By Lawrence Hurley
WASHINGTON (Reuters) - The U.S. Supreme Court's move on Monday to allow gay marriage to proceed in Alabama is the strongest signal yet that the justices are likely to rule in June that no state can restrict marriage to only heterosexual couples.
Of the nine justices, only two - conservatives Clarence Thomas and Antonin Scalia - dissented from the court's refusal to block gay weddings from starting in Alabama. Gay marriage is now legal in 37 states.
Thomas acknowledged in a dissenting opinion that the court’s move to allow gay marriages to go ahead "may well be seen as a signal of the court’s intended resolution" as it considers cases from four other states on whether same-sex marriage bans are permitted under the U.S. Constitution. Although only two justices publicly dissented, the court order did not reveal whether any other justices voted to grant the stay.
Oral arguments in the cases, which are expected to result in a definitive nationwide ruling on the matter, are due in April with a decision expected by the end of June.
Gay rights groups shared Thomas' view.
Sarah Warbelow, Human Rights Campaign's legal director, said the justices' action on Alabama "has telegraphed there is virtually zero risk that they will issue an anti-equality ruling this summer."
The group also told same-sex couples in the 13 states where gay marriage is still banned to "start your wedding plans now."
Thomas' words echoed Scalia's 2013 dissent from the court's decision to invalidate a federal law that denied benefits to same-sex couples. Scalia predicted that the language of Justice Anthony Kennedy's opinion in that case would give judges a green light to strike down state gay marriage bans. That's exactly what happened.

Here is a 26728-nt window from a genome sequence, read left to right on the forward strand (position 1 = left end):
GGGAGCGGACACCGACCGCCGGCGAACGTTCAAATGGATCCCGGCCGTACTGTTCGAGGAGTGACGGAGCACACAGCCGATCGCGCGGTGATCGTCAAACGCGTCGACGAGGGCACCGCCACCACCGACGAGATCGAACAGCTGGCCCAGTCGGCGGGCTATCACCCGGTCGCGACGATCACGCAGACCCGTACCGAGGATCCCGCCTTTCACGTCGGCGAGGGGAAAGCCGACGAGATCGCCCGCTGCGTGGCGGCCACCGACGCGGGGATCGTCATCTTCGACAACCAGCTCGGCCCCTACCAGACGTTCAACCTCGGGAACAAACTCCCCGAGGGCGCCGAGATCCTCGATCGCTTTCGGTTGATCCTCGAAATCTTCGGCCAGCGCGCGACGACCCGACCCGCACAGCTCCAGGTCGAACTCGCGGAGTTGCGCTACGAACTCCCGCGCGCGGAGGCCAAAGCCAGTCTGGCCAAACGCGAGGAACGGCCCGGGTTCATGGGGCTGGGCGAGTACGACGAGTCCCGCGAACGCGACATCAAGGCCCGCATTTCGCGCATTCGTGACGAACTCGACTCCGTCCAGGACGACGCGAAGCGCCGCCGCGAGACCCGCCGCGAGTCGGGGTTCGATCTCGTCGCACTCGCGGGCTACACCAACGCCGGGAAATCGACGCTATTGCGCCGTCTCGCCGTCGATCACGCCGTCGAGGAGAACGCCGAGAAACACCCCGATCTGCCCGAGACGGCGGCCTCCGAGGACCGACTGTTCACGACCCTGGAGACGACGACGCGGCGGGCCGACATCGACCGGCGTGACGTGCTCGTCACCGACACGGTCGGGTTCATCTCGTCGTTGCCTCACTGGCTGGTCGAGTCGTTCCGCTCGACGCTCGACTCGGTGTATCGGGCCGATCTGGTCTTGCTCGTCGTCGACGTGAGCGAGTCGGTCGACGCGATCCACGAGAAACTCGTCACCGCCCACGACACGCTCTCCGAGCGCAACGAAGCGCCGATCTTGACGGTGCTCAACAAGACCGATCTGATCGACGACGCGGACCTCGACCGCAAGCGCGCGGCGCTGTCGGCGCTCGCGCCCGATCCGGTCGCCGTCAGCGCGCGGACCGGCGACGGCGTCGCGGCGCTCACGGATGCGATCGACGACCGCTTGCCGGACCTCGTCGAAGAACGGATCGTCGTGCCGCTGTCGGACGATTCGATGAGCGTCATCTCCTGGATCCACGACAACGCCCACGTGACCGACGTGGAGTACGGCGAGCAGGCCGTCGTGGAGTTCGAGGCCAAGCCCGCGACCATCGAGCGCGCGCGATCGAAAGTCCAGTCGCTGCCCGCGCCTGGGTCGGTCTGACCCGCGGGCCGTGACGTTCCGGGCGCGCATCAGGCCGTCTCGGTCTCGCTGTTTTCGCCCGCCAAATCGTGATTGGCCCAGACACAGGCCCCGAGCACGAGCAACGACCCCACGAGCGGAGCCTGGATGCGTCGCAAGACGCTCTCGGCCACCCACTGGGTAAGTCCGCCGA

At the time of that ruling, only 12 of the 50 states permitted gay marriage. That number has now hit 37, with federal judges playing the central role in paving the way for gay marriage in 23 of the 25 states where it has become legal since then.
As Thomas noted in his dissent, the court's normal practice would have been to put the Alabama case on hold until it had decided the cases involving the same-sex marriage bans in Ohio, Tennessee, Kentucky and Michigan.
One of the factors the court considers when deciding whether to put a hold on a lower-court ruling is the "likelihood of success" for the petitioners if the case were to be appealed.
The court in recent months has denied similar stay requests from other states, most recently Florida, thus allowing gay marriage to go ahead even while litigation continues.
Alabama's case was different as it was the first application to be made after the high court's announcement in January to take the four cases and settle the matter once and for all.
(This version of the story adds Kentucky to list of four states in paragraph)
(Reporting by Lawrence Hurley; Editing by Will Dunham)